An important aspect of genetic drift is that its rate is expected to depend strongly on population size as a consequence of the law of large numbers. When many individuals carry a particular allele, and all face equal odds, the number of offspring they collectively produce will only slightly differ from the expected value, which is the expected average per individual times the number of individuals. But with a small effective breeding size, a departure from the norm in one individual causes a disproportionately greater deviation from the expected result. Therefore small populations are subject to more drift than large ones.[1] This is also the basis for the founder effect, a proposed mechanism of speciation.

By definition, genetic drift has no preferred direction. A neutral allele may be expected to increase or decrease in any given generation with equal probability. Given sufficiently long time, however, the mathematics of genetic drift (cf. Galton-Watson process) predict the allele will either die out or be present in 100% of the population, after which time there is no random variation in the associated gene. Thus genetic drift tends to sweep gene variants out of a population over time, such that all members of a species would eventually be homozygous for this gene. In this regard, genetic drift opposes genetic mutation which introduces novel variants into the population according to its own random processes.
AGENTS OF EVOLUTIONARY CHANGE-Gene flow
In population genetics, gene flow (also known as gene migration) is the transfer of alleles of genes from one population to another.

Migration into or out of a population may be responsible for a marked change in allele frequencies (the proportion of members carrying a particular variant of a gene). Immigration may also result in the addition of new genetic variants to the established gene pool of a particular species or population.

There are a number of factors that affect the rate of gene flow between different populations. One of the most significant factors is mobility, as greater mobility of an individual tends to give it greater migratory potential. Animals tend to be more mobile than plants, although pollen and seeds may be carried great distances by animals or wind.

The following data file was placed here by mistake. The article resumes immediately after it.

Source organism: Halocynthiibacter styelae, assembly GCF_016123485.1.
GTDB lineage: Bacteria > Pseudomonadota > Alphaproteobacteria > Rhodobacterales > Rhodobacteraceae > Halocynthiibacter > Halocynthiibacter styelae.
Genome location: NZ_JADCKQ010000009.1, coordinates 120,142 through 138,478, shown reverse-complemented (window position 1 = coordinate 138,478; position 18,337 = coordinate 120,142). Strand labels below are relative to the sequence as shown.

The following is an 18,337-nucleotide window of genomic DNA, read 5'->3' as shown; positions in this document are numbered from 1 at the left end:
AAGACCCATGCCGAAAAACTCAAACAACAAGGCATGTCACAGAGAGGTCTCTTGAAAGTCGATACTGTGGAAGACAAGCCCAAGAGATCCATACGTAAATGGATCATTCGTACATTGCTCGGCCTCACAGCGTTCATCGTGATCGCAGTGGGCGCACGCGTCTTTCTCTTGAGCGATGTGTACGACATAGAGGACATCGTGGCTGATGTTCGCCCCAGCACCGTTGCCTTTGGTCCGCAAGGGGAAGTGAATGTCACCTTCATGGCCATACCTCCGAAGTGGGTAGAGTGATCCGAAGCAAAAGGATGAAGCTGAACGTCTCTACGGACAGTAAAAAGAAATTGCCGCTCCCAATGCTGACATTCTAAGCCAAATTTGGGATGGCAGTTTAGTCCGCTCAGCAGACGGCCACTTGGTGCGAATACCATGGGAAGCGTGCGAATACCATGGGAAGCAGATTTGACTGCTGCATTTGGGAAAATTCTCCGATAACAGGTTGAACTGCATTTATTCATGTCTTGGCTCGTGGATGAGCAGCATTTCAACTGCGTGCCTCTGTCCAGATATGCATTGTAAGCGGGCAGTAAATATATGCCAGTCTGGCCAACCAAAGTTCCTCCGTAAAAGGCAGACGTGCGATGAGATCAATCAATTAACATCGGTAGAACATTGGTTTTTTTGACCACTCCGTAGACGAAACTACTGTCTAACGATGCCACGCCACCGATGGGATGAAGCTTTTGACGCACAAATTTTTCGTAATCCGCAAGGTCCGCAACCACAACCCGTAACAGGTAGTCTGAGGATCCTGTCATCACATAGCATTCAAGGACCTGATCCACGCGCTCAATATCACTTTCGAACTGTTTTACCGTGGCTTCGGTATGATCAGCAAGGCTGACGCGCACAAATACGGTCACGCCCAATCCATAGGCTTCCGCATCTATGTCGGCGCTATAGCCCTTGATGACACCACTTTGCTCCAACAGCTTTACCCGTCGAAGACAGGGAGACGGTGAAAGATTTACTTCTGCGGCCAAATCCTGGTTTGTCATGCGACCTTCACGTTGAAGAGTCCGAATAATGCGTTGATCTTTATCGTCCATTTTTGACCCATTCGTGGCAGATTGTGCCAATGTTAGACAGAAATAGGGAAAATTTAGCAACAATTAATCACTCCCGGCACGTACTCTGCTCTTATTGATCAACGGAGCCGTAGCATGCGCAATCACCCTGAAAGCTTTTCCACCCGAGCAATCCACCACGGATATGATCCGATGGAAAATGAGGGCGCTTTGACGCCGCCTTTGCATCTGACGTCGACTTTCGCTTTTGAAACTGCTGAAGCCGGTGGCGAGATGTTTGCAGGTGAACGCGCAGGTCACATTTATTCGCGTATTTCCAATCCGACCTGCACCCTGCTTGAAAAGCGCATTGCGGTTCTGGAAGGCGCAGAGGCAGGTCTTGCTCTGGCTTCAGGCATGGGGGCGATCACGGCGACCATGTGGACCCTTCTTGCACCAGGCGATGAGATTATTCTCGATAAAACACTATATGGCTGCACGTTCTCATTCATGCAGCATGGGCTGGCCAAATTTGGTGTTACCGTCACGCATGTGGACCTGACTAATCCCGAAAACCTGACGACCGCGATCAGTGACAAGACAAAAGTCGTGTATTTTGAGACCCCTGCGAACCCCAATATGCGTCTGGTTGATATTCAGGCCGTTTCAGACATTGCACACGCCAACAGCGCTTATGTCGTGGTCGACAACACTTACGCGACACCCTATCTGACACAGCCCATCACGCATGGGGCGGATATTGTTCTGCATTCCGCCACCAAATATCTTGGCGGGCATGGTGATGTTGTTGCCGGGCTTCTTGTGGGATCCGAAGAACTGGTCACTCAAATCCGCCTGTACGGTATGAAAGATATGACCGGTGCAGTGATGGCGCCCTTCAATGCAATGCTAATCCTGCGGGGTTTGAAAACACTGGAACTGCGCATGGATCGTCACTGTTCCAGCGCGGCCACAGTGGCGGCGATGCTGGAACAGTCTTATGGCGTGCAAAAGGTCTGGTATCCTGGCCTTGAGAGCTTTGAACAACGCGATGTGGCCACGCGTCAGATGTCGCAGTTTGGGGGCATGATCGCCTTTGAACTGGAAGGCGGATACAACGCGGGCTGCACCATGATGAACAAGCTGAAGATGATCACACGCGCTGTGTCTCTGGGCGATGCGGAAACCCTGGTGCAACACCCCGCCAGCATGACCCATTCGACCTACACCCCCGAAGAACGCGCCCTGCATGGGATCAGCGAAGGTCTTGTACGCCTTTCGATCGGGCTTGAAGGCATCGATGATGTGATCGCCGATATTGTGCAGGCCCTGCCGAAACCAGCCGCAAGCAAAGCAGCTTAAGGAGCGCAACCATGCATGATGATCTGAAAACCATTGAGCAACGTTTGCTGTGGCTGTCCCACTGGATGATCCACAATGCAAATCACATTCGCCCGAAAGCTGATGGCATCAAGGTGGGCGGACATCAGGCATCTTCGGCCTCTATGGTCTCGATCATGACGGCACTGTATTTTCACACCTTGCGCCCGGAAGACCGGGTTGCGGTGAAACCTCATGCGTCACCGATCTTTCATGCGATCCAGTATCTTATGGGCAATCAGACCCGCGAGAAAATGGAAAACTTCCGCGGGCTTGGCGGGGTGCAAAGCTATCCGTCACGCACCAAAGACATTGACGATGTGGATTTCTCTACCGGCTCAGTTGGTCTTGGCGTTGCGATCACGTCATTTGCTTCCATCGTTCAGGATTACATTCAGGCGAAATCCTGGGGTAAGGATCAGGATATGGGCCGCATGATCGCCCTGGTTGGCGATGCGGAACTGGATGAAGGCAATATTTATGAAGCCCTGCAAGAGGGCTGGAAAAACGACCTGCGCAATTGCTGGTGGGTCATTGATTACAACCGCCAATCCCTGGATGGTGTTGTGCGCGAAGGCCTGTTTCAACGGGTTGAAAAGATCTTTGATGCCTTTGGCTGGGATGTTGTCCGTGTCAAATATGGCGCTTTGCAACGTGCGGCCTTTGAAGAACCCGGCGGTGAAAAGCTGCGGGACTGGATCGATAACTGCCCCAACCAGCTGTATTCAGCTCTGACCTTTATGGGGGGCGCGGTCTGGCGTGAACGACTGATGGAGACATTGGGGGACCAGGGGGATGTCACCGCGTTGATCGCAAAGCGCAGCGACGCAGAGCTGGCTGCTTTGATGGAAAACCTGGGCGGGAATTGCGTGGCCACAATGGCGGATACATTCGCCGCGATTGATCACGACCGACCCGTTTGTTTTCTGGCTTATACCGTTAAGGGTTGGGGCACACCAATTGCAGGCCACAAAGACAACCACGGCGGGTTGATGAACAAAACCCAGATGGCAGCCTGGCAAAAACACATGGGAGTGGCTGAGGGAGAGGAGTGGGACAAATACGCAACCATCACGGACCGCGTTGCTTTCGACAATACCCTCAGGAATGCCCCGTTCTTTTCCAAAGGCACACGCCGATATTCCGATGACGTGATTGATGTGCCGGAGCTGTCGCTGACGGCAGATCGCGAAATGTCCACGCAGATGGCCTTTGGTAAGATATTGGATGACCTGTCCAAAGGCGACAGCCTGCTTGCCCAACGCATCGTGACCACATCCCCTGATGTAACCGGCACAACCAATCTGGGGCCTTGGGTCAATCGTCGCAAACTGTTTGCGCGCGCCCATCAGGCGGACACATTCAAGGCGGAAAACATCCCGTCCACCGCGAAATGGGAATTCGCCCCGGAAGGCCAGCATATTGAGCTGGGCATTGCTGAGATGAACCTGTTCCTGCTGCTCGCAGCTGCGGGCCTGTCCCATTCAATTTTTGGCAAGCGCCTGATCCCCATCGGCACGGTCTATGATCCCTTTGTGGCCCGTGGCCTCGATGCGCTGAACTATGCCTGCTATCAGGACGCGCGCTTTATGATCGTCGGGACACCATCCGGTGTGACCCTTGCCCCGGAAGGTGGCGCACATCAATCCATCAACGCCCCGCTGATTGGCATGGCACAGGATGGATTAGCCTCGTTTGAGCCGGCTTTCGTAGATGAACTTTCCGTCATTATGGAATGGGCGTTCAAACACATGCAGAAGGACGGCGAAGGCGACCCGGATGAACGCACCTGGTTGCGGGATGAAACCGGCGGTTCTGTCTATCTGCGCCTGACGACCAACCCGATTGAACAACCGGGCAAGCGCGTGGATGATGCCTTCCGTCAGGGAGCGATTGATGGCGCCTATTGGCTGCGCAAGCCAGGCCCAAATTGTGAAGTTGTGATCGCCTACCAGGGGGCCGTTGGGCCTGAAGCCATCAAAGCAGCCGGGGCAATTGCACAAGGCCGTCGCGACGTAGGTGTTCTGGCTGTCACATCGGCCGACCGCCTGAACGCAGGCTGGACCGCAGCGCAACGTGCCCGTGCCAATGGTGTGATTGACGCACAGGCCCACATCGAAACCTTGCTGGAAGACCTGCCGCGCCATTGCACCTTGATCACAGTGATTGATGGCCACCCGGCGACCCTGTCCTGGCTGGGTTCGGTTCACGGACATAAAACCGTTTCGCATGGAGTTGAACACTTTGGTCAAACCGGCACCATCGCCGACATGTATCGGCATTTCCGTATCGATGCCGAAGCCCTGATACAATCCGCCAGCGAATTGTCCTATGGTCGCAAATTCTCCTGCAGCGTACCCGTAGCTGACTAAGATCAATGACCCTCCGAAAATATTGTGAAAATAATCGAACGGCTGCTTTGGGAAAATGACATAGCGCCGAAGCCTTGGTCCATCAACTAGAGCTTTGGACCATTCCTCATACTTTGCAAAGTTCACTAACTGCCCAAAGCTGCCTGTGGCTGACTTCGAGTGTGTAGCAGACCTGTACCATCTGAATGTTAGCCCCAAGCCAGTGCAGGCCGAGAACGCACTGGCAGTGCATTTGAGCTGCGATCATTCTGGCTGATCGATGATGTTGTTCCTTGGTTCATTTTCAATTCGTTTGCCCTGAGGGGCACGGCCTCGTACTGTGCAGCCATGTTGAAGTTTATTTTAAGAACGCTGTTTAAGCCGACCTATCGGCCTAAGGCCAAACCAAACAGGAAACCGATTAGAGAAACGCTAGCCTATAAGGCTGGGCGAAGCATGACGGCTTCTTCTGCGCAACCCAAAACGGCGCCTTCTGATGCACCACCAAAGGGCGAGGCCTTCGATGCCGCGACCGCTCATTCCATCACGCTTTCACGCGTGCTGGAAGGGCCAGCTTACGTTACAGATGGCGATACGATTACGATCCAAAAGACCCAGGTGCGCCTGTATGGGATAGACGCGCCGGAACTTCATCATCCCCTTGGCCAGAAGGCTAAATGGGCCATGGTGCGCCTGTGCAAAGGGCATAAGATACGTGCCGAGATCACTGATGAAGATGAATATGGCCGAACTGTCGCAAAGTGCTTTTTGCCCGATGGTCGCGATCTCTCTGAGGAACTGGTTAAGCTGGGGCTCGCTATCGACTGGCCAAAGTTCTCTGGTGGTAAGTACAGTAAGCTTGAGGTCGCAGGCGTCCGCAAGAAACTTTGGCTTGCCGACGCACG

Maintained gene flow between two populations can also lead to a combination of the two gene pools, reducing the genetic variation between the two groups. It is for this reason that gene flow strongly acts against speciation, by recombining the gene pools of the groups, and thus, repairing the developing differences in genetic variation that would have led to full speciation and creation of daughter species.
AGENTS OF EVOLUTIONARY CHANGES-Natural Selection
Natural selection is the process by which favorable traits that are heritable become more common in successive generations of a population of reproducing organisms, and unfavorable traits that are heritable become less common. Natural selection acts on the phenotype, or the observable characteristics of an organism, such that individuals with favorable phenotypes are more likely to survive and reproduce than those with less favorable phenotypes. If these phenotypes have a genetic basis, then the genotype associated with the favorable phenotype will increase in frequency in the next generation. Over time, this process can result in adaptations that specialize organisms for particular ecological niches and may eventually result in the emergence of new species.

Natural selection is one of the cornerstones of modern biology. The term was introduced by Charles Darwin in his groundbreaking 1859 book The Origin of Species[1] in which natural selection was described by analogy to artificial selection, a process by which animals with traits considered desirable by human breeders are systematically favored for reproduction. The concept of natural selection was originally developed in the absence of a valid theory of inheritance; at the time of Darwin's writing, nothing was known of modern genetics. Although Gregor Mendel, the father of modern genetics, was a contemporary of Darwin's, his work would lie in obscurity until the early 20th century. The union of traditional Darwinian evolution with subsequent discoveries in classical and molecular genetics is termed the modern evolutionary synthesis. Although other mechanisms of molecular evolution, such as the neutral theory advanced by Motoo Kimura, have been identified as important causes of genetic diversity, natural selection remains the single primary explanation for adaptive evolution.